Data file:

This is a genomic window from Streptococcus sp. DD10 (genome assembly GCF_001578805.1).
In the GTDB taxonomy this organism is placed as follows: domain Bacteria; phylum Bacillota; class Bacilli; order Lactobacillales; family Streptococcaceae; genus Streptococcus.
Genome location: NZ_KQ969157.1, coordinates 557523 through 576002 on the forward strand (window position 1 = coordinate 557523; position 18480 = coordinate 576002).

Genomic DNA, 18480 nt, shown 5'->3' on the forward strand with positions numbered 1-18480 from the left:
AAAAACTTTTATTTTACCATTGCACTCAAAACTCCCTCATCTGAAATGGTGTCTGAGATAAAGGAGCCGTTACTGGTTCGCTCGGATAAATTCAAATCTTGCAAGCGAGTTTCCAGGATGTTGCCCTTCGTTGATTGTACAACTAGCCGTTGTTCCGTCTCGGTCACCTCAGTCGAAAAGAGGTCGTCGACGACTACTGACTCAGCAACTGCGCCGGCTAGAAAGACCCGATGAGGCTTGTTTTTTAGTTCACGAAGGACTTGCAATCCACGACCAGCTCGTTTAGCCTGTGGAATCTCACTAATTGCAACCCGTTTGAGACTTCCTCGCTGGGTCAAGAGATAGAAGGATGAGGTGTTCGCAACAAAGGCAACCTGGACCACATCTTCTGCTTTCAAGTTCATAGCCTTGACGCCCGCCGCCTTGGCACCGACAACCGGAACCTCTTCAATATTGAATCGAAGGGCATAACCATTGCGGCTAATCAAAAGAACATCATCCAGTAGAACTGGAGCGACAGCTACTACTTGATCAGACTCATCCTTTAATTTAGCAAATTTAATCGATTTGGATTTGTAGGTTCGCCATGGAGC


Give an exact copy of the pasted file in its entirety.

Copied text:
This is a genomic window from Streptococcus sp. DD10 (genome assembly GCF_001578805.1).
In the GTDB taxonomy this organism is placed as follows: domain Bacteria; phylum Bacillota; class Bacilli; order Lactobacillales; family Streptococcaceae; genus Streptococcus.
Genome location: NZ_KQ969157.1, coordinates 557523 through 576002 on the forward strand (window position 1 = coordinate 557523; position 18480 = coordinate 576002).

Genomic DNA, 18480 nt, shown 5'->3' on the forward strand with positions numbered 1-18480 from the left:
AAAAACTTTTATTTTACCATTGCACTCAAAACTCCCTCATCTGAAATGGTGTCTGAGATAAAGGAGCCGTTACTGGTTCGCTCGGATAAATTCAAATCTTGCAAGCGAGTTTCCAGGATGTTGCCCTTCGTTGATTGTACAACTAGCCGTTGTTCCGTCTCGGTCACCTCAGTCGAAAAGAGGTCGTCGACGACTACTGACTCAGCAACTGCGCCGGCTAGAAAGACCCGATGAGGCTTGTTTTTTAGTTCACGAAGGACTTGCAATCCACGACCAGCTCGTTTAGCCTGTGGAATCTCACTAATTGCAACCCGTTTGAGACTTCCTCGCTGGGTCAAGAGATAGAAGGATGAGGTGTTCGCAACAAAGGCAACCTGGACCACATCTTCTGCTTTCAAGTTCATAGCCTTGACGCCCGCCGCCTTGGCACCGACAACCGGAACCTCTTCAATATTGAATCGAAGGGCATAACCATTGCGGCTAATCAAAAGAACATCATCCAGTAGAACTGGAGCGACAGCTACTACTTGATCAGACTCATCCTTTAATTTAGCAAATTTAATCGATTTGGATTTGTAGGTTCGCCATGGAGC